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This view of Jupiter was captured by NASA’s Juno spacecraft on Feb. 12, 2019, as the spacecraft performed its 17th science pass of Jupiter. (Courtesy of NASA / JPL-Caltech / SwRI / MSSS)

Jupiter and Earth are currently about as close as they get to each other. The outer planet is visible from sunset to sunrise and is among the brightest objects in the sky.

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This illustration depicts NASA's Juno spacecraft successfully entering Jupiter's orbit. (Credits: NASA/JPL-Caltech)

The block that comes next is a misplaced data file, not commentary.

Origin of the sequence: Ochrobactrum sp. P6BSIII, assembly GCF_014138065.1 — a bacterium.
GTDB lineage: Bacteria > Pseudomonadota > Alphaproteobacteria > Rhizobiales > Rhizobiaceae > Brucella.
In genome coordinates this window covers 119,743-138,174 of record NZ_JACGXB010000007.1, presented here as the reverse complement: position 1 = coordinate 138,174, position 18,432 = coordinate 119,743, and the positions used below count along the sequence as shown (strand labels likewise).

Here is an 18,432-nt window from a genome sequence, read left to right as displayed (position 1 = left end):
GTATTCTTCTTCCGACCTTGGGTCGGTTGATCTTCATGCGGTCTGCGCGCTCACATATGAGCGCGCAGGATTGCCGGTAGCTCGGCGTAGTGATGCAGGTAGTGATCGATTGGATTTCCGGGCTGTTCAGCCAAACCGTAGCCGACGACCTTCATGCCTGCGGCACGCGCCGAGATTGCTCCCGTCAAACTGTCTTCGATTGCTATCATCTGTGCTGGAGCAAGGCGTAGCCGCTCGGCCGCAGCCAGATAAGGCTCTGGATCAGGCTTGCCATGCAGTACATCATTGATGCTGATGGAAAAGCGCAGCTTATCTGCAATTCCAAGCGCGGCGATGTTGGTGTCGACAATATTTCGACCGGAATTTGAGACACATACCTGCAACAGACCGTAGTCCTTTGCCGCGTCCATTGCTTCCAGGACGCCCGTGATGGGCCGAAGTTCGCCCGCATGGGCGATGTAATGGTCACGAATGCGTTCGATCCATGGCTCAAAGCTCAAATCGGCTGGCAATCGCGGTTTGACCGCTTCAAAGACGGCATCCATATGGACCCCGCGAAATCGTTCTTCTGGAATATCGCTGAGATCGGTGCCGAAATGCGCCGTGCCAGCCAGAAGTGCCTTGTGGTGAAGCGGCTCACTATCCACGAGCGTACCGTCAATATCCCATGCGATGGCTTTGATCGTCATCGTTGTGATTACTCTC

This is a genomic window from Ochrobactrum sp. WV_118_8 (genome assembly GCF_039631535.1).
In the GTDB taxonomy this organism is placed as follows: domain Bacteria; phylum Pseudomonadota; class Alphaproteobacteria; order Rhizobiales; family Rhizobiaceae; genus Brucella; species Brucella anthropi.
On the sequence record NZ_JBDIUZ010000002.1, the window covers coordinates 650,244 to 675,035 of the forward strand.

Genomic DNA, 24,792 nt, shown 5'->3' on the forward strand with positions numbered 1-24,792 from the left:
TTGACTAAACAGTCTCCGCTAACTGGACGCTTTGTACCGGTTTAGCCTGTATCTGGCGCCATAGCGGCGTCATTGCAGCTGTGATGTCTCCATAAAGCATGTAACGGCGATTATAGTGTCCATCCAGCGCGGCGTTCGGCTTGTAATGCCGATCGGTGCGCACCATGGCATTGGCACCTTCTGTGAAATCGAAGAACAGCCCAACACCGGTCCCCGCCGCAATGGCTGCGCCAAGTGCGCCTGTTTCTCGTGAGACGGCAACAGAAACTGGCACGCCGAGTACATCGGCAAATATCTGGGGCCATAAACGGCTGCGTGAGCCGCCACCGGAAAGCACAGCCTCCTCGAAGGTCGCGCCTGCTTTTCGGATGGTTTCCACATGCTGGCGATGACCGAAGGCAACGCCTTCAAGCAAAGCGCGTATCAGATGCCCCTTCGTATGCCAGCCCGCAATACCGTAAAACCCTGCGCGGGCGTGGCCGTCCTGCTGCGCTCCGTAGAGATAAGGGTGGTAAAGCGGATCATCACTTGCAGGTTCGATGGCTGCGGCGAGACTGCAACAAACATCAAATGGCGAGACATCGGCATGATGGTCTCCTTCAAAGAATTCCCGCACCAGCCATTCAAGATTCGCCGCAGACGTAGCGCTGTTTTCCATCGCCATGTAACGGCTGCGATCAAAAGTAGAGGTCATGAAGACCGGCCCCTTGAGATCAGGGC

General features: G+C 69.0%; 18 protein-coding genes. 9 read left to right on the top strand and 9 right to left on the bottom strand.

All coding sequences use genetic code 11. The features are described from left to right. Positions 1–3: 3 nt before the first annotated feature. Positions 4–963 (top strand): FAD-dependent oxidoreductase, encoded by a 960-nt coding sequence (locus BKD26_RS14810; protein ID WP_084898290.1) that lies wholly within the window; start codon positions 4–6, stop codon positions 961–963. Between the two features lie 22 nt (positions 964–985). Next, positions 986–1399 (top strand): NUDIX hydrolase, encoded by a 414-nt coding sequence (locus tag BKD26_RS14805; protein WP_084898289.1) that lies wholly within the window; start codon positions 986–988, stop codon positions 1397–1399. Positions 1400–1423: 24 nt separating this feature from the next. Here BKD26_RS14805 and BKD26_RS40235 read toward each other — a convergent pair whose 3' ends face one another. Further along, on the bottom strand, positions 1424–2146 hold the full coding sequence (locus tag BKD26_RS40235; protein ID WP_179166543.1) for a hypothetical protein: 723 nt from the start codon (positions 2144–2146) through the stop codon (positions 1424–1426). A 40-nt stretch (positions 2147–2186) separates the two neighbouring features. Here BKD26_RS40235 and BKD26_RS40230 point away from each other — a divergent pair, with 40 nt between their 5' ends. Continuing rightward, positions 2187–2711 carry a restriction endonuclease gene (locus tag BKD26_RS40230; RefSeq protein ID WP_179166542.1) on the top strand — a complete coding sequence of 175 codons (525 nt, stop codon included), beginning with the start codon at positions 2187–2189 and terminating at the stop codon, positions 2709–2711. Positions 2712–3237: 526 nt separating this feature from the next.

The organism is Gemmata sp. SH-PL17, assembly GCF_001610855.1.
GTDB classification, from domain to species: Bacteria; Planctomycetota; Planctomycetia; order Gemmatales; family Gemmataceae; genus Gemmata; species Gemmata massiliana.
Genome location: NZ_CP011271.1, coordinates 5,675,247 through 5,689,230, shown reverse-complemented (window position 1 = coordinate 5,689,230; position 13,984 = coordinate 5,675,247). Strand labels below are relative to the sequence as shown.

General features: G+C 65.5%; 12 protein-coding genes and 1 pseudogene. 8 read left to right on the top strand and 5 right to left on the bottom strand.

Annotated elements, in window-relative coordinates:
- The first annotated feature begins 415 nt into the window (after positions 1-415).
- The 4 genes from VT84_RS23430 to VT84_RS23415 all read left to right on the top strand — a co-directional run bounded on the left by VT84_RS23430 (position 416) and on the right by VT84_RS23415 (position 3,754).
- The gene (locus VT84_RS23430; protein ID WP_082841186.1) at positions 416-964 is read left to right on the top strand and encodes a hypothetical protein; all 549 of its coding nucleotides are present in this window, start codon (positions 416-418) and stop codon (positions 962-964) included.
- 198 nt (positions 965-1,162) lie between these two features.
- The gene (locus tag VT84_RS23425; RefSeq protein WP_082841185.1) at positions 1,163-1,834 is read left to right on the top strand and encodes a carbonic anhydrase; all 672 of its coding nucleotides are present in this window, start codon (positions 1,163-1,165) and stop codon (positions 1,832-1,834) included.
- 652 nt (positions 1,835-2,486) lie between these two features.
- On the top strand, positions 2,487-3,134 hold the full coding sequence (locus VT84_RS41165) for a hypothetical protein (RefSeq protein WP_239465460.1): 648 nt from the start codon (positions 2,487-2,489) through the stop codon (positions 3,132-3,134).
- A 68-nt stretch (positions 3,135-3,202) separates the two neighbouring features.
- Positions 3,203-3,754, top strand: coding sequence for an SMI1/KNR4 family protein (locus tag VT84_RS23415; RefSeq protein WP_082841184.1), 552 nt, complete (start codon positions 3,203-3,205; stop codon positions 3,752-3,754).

Juno is set to uncover what Jupiter has been hiding. After a five-year, 1.75 billion mile voyage, NASA's spacecraft named after a Roman goddess successfully entered into orbit around the largest planet in our solar system Monday night. 

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For the first time in a decade, five planets will be visible at the same time in the pre-dawn sky – and you won't need a telescope to see them.